WhoIsOnMyWiFi.com is the site for a utility that can monitor your home network, watching for intruders. There is a free, Home-User version available at http://www.whoisonmywifi.com/download/download-complete/ which installs to a Windows computer on your network and scans for connected devices. There are paid versions as well, Single- and Multi-user, that unlock added features and also allow remote management as they grant access to the site’s console page.
The Home version installs easily, and opens up a tutorial on the setup. Once that tutorial has run, the software becomes functional. An initial scan goes through your network, itemizing connected devices. It is up to you to determine whether these are allowable connections, and to edit the list to more easily identify the devices in the future.
After that, you simply minimize the app, letting it run. It will scan the network every five minutes (or upon demand) and when a new connection appears, it sets off an alert, both a pop-up and a sound, to notify you. You can then determine whether this is a safe item – one of your kids just got home with his iPad, for example – or whether it is an unknown connection. In the left pane, there is information, like the IP and the maker of the NIC or wireless NIC that can help you to identify the intruder. There is a Block function, although I have not tried it yet – a comment online hinted that this may be something unlocked in the pay version.
Technology seems to breed buzzwords as a way to keep everyone guessing. The buzzword of the year right now seems to be “cloud”, and definitely has people guessing. It SOUNDS intriguing, but what does it really mean?
Cloud computing means that you’re using files or programs that are stored somewhere other than on your computer’s hard drive. If you have a ‘DropBox’ or ‘Google Docs’ account, you’re already using the cloud. If you access company files from a remote server, you could very well be using “the cloud” and not even know it. When someone says “the cloud”, it really just refers to a remote storage location that they can access.
There are several advantages to using the cloud, but accessibility seems to be the primary one. Storing your files on the cloud means you can access them from multiple computers or devices (phone, tablet, etc.). You can work on a report in the office, then go home and finish up from your home computer. When you’re on vacation, you could use the hotel’s Business Center computer to access your files, or access them from your iPad while on the airplane.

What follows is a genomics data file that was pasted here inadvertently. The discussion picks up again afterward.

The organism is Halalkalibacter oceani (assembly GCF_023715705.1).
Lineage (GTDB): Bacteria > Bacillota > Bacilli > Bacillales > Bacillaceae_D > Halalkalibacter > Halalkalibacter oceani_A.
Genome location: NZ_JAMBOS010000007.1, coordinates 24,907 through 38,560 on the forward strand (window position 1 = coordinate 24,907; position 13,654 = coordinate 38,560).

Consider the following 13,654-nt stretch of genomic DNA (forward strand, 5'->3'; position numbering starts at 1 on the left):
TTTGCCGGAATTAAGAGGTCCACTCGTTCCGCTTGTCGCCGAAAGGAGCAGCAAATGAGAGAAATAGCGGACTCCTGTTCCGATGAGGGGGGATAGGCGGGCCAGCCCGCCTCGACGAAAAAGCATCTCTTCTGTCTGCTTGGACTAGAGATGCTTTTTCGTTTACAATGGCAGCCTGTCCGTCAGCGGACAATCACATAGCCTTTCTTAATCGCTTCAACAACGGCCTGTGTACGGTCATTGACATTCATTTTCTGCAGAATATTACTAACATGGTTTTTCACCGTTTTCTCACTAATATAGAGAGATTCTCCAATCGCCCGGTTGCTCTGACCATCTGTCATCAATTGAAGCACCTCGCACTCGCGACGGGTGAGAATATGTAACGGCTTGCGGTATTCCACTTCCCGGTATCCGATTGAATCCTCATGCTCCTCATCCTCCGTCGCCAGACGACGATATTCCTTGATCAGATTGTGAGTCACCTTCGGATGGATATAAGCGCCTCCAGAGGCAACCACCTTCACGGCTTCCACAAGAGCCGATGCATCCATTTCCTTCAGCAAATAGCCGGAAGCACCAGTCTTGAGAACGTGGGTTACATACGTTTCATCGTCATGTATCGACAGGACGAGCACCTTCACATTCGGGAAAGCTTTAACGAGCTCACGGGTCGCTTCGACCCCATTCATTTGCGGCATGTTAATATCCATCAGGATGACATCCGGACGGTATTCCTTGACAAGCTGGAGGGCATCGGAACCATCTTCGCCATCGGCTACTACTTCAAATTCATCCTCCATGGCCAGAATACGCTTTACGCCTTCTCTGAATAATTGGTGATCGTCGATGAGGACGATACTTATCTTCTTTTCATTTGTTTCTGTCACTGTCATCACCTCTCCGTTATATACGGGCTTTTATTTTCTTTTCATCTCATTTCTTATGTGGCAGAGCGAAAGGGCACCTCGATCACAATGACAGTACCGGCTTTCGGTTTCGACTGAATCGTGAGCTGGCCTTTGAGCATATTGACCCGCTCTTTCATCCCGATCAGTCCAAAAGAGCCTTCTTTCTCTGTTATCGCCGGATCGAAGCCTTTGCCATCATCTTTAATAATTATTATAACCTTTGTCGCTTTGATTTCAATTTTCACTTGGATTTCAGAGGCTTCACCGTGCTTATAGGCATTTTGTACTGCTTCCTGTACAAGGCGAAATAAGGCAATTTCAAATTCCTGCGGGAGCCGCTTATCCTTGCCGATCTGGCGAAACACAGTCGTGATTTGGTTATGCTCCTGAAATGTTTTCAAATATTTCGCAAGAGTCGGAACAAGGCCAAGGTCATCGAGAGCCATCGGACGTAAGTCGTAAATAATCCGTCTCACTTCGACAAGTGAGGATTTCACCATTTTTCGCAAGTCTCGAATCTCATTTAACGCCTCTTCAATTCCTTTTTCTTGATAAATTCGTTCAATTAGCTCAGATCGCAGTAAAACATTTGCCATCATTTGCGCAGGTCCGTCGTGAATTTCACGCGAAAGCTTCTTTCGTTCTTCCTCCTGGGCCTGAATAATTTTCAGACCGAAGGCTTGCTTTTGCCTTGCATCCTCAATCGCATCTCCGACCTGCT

Storing your files on the cloud also gives you peace of mind with regards to data loss (assuming your cloud provider is properly protecting data on their end). If your laptop suddenly stops working you can fire up your tablet, navigate to your cloud location, and still access that presentation you need for the meeting this morning. Since the file is actually stored on a remote server, it is not lost when your computer crashes.
One of the reasons that companies are going to cloud environments is to eliminate the need to maintain file servers in the office. Moving to the cloud allows companies to reduce the liabilities that come with having onsite servers. If there is a fire in your office building, your data is safely stored in a remote data center and can be accessed without interruption.
Today’s technology supports secure, highly available data access via the cloud. It is a concept that is here to stay because it works and has value. If you would like to learn more about how cloud computing can help your company achieve its goals, just let us know. The experts at BVA maintain our own cloud, as well as managing private cloud environments for our clients, and we’ll gladly help you determine if this type of environment would benefit your organization!
Video conferencing used to be for big corporations only, but the technology has been working its way into the mainstream for years now. Advances in internet access speeds, increases in transportation costs, and increased availability of conferencing products have all contributed to video conferencing technologies becoming more prevalent.
If you use a personal video conferencing solution like Skype or Google Hangouts, you’ve probably learned more than you wanted to about troubleshooting. From glitchy computers to intermittent internet problems, there are plenty of issues out there to deal with. This is usually acceptable when you’re trying to initiate a call with Aunt Ethel, but takes on a more ominous tone when you’re responsible for the first call with a new client and the executive board is waiting on you.
A new product from TelyLabs (www.tely.com) called the telyHD Pro promises to simplify video conferencing for us “little people”. It is a packaged solution that provides a hardware device you connect to your HD television. The device itself can connect to your wired or wireless network and gives you simple menus to manage your video conferencing needs. The proprietary interface is designed to be functional, yet easy to use, and allow you access to the benefits of video conferencing…without the headaches and false-starts.
Products like the telyHD represent an intriguing progression for many of us who have been around long enough to remember when video conferencing was a tool exclusive to corporate titans. Today, the technology is arriving at a place where the average, small business can leverage it to grow their company and become corporate titans themselves!